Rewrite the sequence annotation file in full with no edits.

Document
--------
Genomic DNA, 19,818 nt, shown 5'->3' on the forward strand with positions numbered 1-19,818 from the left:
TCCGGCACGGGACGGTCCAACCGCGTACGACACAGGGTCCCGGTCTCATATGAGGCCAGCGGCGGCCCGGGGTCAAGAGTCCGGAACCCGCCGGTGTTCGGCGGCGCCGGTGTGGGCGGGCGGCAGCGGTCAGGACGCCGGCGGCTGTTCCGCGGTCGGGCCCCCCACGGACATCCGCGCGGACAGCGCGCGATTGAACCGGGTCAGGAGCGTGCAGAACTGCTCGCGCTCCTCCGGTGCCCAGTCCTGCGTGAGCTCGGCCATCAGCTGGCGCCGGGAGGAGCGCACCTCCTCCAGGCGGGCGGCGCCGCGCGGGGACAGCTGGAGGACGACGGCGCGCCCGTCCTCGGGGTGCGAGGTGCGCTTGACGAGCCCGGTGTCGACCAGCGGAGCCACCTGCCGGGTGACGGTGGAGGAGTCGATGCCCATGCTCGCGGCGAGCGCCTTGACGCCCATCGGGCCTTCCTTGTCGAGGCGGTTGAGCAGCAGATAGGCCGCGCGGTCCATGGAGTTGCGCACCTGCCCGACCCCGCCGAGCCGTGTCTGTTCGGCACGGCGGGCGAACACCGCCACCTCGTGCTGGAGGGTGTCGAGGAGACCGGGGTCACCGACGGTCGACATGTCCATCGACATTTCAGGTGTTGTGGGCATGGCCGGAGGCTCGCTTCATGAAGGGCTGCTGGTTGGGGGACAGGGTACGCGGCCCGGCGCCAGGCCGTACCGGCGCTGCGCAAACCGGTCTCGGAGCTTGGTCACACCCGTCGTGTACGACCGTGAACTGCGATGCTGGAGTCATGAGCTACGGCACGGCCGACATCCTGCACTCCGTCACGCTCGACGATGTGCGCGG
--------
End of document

Genomic DNA, 19,818 nt, shown 5'->3' on the forward strand with positions numbered 1-19,818 from the left:
TCCGGCACGGGACGGTCCAACCGCGTACGACACAGGGTCCCGGTCTCATATGAGGCCAGCGGCGGCCCGGGGTCAAGAGTCCGGAACCCGCCGGTGTTCGGCGGCGCCGGTGTGGGCGGGCGGCAGCGGTCAGGACGCCGGCGGCTGTTCCGCGGTCGGGCCCCCCACGGACATCCGCGCGGACAGCGCGCGATTGAACCGGGTCAGGAGCGTGCAGAACTGCTCGCGCTCCTCCGGTGCCCAGTCCTGCGTGAGCTCGGCCATCAGCTGGCGCCGGGAGGAGCGCACCTCCTCCAGGCGGGCGGCGCCGCGCGGGGACAGCTGGAGGACGACGGCGCGCCCGTCCTCGGGGTGCGAGGTGCGCTTGACGAGCCCGGTGTCGACCAGCGGAGCCACCTGCCGGGTGACGGTGGAGGAGTCGATGCCCATGCTCGCGGCGAGCGCCTTGACGCCCATCGGGCCTTCCTTGTCGAGGCGGTTGAGCAGCAGATAGGCCGCGCGGTCCATGGAGTTGCGCACCTGCCCGACCCCGCCGAGCCGTGTCTGTTCGGCACGGCGGGCGAACACCGCCACCTCGTGCTGGAGGGTGTCGAGGAGACCGGGGTCACCGACGGTCGACATGTCCATCGACATTTCAGGTGTTGTGGGCATGGCCGGAGGCTCGCTTCATGAAGGGCTGCTGGTTGGGGGACAGGGTACGCGGCCCGGCGCCAGGCCGTACCGGCGCTGCGCAAACCGGTCTCGGAGCTTGGTCACACCCGTCGTGTACGACCGTGAACTGCGATGCTGGAGTCATGAGCTACGGCACGGCCGACATCCTGCACTCCGTCACGCTCGACGATGTGCGCGG